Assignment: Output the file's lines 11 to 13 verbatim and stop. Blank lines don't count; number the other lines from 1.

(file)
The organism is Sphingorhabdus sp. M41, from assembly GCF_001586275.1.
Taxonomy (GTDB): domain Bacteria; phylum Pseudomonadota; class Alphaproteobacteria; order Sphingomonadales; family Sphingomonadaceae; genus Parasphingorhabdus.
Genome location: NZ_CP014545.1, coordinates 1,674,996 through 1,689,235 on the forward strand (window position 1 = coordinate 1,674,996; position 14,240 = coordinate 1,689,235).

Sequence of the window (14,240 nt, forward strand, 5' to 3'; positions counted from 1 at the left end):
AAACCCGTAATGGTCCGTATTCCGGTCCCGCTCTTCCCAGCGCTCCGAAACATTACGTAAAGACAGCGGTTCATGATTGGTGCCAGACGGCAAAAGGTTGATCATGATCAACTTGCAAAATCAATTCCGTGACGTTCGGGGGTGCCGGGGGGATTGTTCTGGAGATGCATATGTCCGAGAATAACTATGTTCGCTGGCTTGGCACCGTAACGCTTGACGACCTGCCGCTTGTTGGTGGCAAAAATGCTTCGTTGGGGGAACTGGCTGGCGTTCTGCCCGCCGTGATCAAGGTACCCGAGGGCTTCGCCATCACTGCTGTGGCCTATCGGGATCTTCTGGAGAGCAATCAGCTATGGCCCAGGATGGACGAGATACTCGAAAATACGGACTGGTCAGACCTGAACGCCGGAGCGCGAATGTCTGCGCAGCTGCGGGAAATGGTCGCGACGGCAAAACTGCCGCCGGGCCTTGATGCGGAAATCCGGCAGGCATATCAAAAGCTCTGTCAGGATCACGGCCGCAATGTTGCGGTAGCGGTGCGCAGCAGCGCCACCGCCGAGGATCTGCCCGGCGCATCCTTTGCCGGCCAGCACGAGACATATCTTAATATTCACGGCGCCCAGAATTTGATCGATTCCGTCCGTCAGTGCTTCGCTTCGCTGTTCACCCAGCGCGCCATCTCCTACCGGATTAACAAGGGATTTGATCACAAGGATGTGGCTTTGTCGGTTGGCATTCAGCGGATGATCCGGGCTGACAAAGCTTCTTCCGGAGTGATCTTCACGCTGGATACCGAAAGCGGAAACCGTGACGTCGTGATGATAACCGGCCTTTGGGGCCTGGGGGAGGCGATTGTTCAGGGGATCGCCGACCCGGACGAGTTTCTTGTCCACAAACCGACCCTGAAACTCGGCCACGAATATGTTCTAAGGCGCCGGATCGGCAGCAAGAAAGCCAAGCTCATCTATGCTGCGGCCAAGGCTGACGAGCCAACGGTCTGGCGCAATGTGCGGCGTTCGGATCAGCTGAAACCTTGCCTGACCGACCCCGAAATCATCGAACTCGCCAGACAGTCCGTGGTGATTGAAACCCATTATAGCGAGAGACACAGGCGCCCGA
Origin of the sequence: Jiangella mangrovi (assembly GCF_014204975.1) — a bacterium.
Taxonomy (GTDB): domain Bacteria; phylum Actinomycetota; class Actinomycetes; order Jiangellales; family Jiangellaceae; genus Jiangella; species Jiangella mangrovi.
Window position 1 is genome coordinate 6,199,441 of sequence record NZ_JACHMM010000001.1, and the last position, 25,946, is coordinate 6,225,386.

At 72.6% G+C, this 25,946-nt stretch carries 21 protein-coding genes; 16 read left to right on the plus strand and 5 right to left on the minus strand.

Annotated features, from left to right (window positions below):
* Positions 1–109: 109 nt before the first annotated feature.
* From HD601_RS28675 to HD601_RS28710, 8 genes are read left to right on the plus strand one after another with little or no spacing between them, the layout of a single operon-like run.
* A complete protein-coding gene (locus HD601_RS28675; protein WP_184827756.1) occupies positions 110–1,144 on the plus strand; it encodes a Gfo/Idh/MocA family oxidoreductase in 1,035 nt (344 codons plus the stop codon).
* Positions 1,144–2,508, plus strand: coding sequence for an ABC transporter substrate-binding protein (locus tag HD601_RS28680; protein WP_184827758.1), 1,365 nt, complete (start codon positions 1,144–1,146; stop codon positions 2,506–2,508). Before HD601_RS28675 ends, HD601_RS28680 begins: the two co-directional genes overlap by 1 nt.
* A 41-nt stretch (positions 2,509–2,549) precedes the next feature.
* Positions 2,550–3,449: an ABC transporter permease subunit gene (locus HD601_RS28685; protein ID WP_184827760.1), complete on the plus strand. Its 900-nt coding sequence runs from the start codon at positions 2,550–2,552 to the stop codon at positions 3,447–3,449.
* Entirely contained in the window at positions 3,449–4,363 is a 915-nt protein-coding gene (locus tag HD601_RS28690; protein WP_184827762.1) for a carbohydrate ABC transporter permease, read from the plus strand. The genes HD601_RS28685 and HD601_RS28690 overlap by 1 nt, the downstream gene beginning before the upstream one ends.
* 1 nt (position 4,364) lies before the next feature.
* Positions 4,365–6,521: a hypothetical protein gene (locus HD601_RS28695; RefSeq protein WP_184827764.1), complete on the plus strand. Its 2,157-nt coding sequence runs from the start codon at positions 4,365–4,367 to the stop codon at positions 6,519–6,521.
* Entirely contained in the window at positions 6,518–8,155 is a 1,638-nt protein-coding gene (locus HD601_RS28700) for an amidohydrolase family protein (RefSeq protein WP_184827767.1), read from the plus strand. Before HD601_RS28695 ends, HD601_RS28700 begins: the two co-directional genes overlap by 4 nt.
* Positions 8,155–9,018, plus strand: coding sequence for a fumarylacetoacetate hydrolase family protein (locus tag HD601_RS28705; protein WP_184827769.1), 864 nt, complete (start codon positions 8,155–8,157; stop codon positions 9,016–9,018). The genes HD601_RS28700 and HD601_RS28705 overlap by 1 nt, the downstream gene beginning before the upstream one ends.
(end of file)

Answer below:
* Positions 1–109: 109 nt before the first annotated feature.
* From HD601_RS28675 to HD601_RS28710, 8 genes are read left to right on the plus strand one after another with little or no spacing between them, the layout of a single operon-like run.
* A complete protein-coding gene (locus HD601_RS28675; protein WP_184827756.1) occupies positions 110–1,144 on the plus strand; it encodes a Gfo/Idh/MocA family oxidoreductase in 1,035 nt (344 codons plus the stop codon).